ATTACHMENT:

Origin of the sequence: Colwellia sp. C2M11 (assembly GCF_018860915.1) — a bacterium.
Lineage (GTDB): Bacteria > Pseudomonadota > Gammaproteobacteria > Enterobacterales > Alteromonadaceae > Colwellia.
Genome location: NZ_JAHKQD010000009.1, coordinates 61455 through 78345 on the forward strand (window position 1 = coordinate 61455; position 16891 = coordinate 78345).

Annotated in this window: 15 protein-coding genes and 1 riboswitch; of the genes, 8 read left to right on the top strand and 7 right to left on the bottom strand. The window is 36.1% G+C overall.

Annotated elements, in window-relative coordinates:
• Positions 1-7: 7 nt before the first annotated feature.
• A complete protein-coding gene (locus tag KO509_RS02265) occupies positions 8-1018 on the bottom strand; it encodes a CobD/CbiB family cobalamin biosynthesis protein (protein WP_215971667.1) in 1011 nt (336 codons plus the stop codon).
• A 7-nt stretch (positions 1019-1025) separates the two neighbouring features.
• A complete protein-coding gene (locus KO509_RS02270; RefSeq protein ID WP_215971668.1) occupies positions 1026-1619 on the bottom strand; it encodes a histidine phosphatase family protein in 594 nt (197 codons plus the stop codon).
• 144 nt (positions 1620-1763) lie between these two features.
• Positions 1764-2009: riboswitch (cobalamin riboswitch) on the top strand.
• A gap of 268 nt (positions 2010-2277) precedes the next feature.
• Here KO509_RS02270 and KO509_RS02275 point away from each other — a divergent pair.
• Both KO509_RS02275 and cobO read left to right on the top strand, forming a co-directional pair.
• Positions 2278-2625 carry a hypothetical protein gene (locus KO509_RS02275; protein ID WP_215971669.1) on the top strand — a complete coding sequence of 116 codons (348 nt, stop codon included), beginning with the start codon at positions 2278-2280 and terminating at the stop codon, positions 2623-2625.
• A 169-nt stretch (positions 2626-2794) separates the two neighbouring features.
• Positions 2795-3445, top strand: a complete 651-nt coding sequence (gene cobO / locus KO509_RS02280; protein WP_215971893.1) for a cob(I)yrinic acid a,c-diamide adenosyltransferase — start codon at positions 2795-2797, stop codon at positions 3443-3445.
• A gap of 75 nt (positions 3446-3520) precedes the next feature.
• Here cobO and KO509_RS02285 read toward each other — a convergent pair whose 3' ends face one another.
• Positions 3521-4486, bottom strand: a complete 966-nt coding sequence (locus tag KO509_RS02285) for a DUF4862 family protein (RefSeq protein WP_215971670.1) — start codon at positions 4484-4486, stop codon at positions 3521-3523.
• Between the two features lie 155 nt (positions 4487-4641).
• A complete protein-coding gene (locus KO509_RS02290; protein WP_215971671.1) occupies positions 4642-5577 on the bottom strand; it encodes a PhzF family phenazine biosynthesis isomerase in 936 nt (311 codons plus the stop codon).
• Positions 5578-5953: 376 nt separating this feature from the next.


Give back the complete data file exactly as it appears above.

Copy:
Origin of the sequence: Colwellia sp. C2M11 (assembly GCF_018860915.1) — a bacterium.
Lineage (GTDB): Bacteria > Pseudomonadota > Gammaproteobacteria > Enterobacterales > Alteromonadaceae > Colwellia.
Genome location: NZ_JAHKQD010000009.1, coordinates 61455 through 78345 on the forward strand (window position 1 = coordinate 61455; position 16891 = coordinate 78345).

Annotated in this window: 15 protein-coding genes and 1 riboswitch; of the genes, 8 read left to right on the top strand and 7 right to left on the bottom strand. The window is 36.1% G+C overall.

Annotated elements, in window-relative coordinates:
• Positions 1-7: 7 nt before the first annotated feature.
• A complete protein-coding gene (locus tag KO509_RS02265) occupies positions 8-1018 on the bottom strand; it encodes a CobD/CbiB family cobalamin biosynthesis protein (protein WP_215971667.1) in 1011 nt (336 codons plus the stop codon).
• A 7-nt stretch (positions 1019-1025) separates the two neighbouring features.
• A complete protein-coding gene (locus KO509_RS02270; RefSeq protein ID WP_215971668.1) occupies positions 1026-1619 on the bottom strand; it encodes a histidine phosphatase family protein in 594 nt (197 codons plus the stop codon).
• 144 nt (positions 1620-1763) lie between these two features.
• Positions 1764-2009: riboswitch (cobalamin riboswitch) on the top strand.
• A gap of 268 nt (positions 2010-2277) precedes the next feature.
• Here KO509_RS02270 and KO509_RS02275 point away from each other — a divergent pair.
• Both KO509_RS02275 and cobO read left to right on the top strand, forming a co-directional pair.
• Positions 2278-2625 carry a hypothetical protein gene (locus KO509_RS02275; protein ID WP_215971669.1) on the top strand — a complete coding sequence of 116 codons (348 nt, stop codon included), beginning with the start codon at positions 2278-2280 and terminating at the stop codon, positions 2623-2625.
• A 169-nt stretch (positions 2626-2794) separates the two neighbouring features.
• Positions 2795-3445, top strand: a complete 651-nt coding sequence (gene cobO / locus KO509_RS02280; protein WP_215971893.1) for a cob(I)yrinic acid a,c-diamide adenosyltransferase — start codon at positions 2795-2797, stop codon at positions 3443-3445.
• A gap of 75 nt (positions 3446-3520) precedes the next feature.
• Here cobO and KO509_RS02285 read toward each other — a convergent pair whose 3' ends face one another.
• Positions 3521-4486, bottom strand: a complete 966-nt coding sequence (locus tag KO509_RS02285) for a DUF4862 family protein (RefSeq protein WP_215971670.1) — start codon at positions 4484-4486, stop codon at positions 3521-3523.
• Between the two features lie 155 nt (positions 4487-4641).
• A complete protein-coding gene (locus KO509_RS02290; protein WP_215971671.1) occupies positions 4642-5577 on the bottom strand; it encodes a PhzF family phenazine biosynthesis isomerase in 936 nt (311 codons plus the stop codon).
• Positions 5578-5953: 376 nt separating this feature from the next.